Brent Crude Hits New High On Soaring Demand

Wednesday, 16 May, 2018

West Texas Intermediate, the USA marker, is $3.21 a barrel below Middle East benchmark Dubai.

However, EIA expects West Texas Intermediate (WTI) crude oil price to average $5/barrel lower than the Brent price this year.

The bottleneck in North America likely contributed to a 4.9 million barrel rise in United States crude oil inventories, to 435.6 million barrels, that the American Petroleum Institute reported on Tuesday.

"We expect the EIA report to display bearish results amidst higher rig counts and production levels in the USA", said Singapore-based brokerage Phillip Futures.

Oil prices hit a 3-1/2-year high on Tuesday, supported by tight supply and planned US sanctions against Iran that are likely to restrict crude oil exports from one of the biggest producers in the Middle East. Brent crude oil LCOc1 reached $79.22 a barrel, up 99 cents and its highest since November 2014.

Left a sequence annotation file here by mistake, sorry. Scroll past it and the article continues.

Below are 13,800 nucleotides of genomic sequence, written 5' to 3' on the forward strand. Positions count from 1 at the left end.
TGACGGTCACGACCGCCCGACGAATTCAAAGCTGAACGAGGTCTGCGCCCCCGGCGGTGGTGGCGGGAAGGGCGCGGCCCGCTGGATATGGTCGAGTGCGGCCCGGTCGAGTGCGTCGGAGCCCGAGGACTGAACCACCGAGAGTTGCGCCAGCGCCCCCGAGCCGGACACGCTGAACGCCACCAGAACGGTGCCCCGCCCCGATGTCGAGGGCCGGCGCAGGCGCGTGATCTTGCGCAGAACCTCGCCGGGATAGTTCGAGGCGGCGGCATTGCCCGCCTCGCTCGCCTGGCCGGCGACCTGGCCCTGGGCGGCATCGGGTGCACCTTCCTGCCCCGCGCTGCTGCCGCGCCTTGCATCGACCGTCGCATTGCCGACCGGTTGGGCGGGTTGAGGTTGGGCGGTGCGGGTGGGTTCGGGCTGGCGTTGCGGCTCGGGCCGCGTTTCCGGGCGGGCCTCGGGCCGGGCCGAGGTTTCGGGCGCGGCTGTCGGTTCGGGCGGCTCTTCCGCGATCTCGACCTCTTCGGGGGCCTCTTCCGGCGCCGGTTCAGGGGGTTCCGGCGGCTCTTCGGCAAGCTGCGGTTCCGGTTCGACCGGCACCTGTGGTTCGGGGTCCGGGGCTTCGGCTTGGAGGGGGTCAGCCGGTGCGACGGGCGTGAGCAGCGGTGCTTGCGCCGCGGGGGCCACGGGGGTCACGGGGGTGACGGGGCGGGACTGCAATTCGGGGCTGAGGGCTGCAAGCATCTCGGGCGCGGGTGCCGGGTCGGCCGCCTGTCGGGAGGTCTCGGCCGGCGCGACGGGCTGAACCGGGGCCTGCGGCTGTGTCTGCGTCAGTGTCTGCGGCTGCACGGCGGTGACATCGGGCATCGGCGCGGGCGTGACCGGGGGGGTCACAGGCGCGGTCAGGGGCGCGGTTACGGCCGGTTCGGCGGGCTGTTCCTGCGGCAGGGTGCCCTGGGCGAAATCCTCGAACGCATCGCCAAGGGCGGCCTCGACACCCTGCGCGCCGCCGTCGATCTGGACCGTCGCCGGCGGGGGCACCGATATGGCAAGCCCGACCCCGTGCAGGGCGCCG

The Secretary-General, Organisation of the Petroleum Exporting Countries (OPEC), Mohammed Barkindo, attributed the rising oil prices to efforts by OPEC and non-OPEC countries to rebalance the market through production freeze. "The loss of Iranian barrels could tighten supplies of Middle Eastern medium-sour crudes and be supportive of Dubai oil, as traders watch for any response from other Gulf producers".

OPEC figures published on Monday showed oil inventories in OECD industrialized nations in March fell to 9 million barrels above the five-year average, from 340 million barrels above the average in January 2017.

The data poses worries that near-record high refinery runs may be short-lived. Current crude exports from Iran are around 2.6 million barrels per day; over one million barrels higher than the 1.5 million exported under the sanctions imposed by Barack Obama in 2012. The coming USA sanctions pushed up oil prices last week after President Donald Trump withdrew the United States from the nuclear deal.

Despite these downward forces, the market retains support from OPEC and other producers' production cuts and US sanctions on Iran. Although the group said its crude output inched up in the previous month, investors interpreted the minimal increase as a sign of OPEC's continued commitment to rebalancing the market, especially from its de facto leader Saudi Arabia.